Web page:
There’s good news for the Kerrville City Council but we’re sensing big political vulnerability coming up in 2020 as the Council is inevitably faced with a workforce housing decision that could be problematic.
Right now, according to a The Kerrville Daily Times survey, the five-member Council enjoys a 64% approval rating, with 50% of all respondents saying they strongly approve of the job the Council is doing.
Last week, the Planning and Zoning Commission was faced with approving zoning for what is arguably one of the biggest housing projects in the city’s long history — 510 homes on more than 200 acres south of the Riverhill neighborhoods. The P&Z Commission failed to make that decision, leaving the developer the choices of appealing to the city council or coming back with a different plat.
The vulnerability was demonstrated by the strong showing of those living in the Riverhill area, who showed up in force to voice objections to the planned development. At one point, the property, which sits just east of Medina Highway, was planned to have single-family homes on 10-acre lots. However, the property is zoned R-1, which means that the developer could have placed a larger number of homes on the property, but instead went with a medium density zoning plan.
In this plan, the developer, D.R Horton, will only utilize about 120 acres of the land, leaving almost 100 acres for open space. Still, a majority of the lot sizes are less than 7,000 square feet — many 5,400 square feet.
That left Riverhill neighbors troubled about traffic and diminished home values. If you just take a cursory look at Zillow.com, or other housing websites, it’s easy to see why there are concerns — most of the homes that would be adjacent to the development are valued at more than $300,000. The new homes are expected to start in the $200,000s.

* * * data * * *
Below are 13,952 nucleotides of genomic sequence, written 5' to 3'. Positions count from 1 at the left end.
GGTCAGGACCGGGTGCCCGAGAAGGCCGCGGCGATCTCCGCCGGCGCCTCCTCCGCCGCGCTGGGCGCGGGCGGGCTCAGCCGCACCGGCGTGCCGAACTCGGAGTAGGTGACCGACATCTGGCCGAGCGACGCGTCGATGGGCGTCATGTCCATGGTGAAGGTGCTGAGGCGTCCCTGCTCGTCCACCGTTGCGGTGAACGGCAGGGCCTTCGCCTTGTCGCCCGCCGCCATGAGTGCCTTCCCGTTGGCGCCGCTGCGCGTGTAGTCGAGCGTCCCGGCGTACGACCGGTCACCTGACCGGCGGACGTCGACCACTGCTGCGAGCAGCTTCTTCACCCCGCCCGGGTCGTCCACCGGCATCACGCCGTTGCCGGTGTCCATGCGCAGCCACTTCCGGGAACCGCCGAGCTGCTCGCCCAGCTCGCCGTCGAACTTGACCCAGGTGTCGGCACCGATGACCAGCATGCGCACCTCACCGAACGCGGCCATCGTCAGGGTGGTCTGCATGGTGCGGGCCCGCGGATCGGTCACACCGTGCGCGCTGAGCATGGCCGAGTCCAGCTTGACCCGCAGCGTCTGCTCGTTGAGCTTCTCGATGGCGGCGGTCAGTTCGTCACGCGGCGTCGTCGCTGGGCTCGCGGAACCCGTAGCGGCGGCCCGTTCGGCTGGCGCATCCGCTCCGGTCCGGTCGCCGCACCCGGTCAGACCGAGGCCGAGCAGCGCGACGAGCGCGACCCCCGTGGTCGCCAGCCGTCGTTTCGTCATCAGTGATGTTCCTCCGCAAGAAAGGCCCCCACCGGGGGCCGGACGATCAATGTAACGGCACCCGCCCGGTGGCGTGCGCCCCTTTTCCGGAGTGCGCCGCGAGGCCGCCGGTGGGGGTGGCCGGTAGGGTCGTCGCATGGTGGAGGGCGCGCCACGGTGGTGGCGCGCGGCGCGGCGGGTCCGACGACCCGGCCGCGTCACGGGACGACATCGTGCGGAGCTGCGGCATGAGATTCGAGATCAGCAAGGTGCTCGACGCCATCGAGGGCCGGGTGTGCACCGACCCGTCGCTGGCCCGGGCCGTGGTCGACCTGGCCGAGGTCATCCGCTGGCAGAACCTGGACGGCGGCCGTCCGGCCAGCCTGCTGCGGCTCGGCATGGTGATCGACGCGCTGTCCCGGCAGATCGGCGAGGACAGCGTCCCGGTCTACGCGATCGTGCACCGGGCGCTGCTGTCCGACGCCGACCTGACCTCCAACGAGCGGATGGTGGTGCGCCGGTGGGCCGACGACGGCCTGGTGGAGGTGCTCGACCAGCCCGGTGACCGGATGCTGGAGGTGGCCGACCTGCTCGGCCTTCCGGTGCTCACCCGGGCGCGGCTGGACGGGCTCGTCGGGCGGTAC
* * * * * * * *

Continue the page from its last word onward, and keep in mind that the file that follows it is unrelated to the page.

Mayor Bill Blackburn described the lack of a decision from the P&Z commissioners as a setback, but he also said it wasn’t a surprising outcome. Blackburn, along with the rest of the Council, has been adamant that workforce housing is a critical need for the city, but in the face of steadfast opposition it will be interesting to see how the Council will handle the vote — it should be an interesting start to what will be a very interesting 2020.
We had a reader ask us to clarify lot sizes because she didn’t understand the concept of square feet when it came to the description of a lot size. In some areas, the reader wrote in an email, that lot sizes were determined by width and depth.
OK, it’s a fair question. In terms of lot sizes, a single acre is 43,650 square feet. The U.S. Census Bureau tracks the size of lot sizes across the country and since 2009 the average size has shrunk nearly 20%. The average lot size in 2018 for new home construction was 8,982 square feet or about one-fifth of an acre. Before the Great Recession, the lot sizes were about 10,000 square feet nationally.
Another interesting take, this one from the National Association of Home Builders, is that new home development in Texas is most likely on 7,400-square feet. This only on speculatively built homes — not those privately built by a homeowner.
We noticed some pushback about our use of Facebook polls as not being scientific, but we like them as a temperature check. While in the format of polls we utilize for Facebook allows us only two choices and strict character limits, we like the tool because it’s a single user choice — you don’t get to vote more than once. If we really wanted to spend the time, we could also breakdown some basic demographic data on the location, gender and age of participants.
I WILL BE HOME FOR CHRISTMAS
Speaking of Facebook, we asked our audience there if they were going to stay home or hit the road for Christmas and 87% said they were staying in the Hill Country.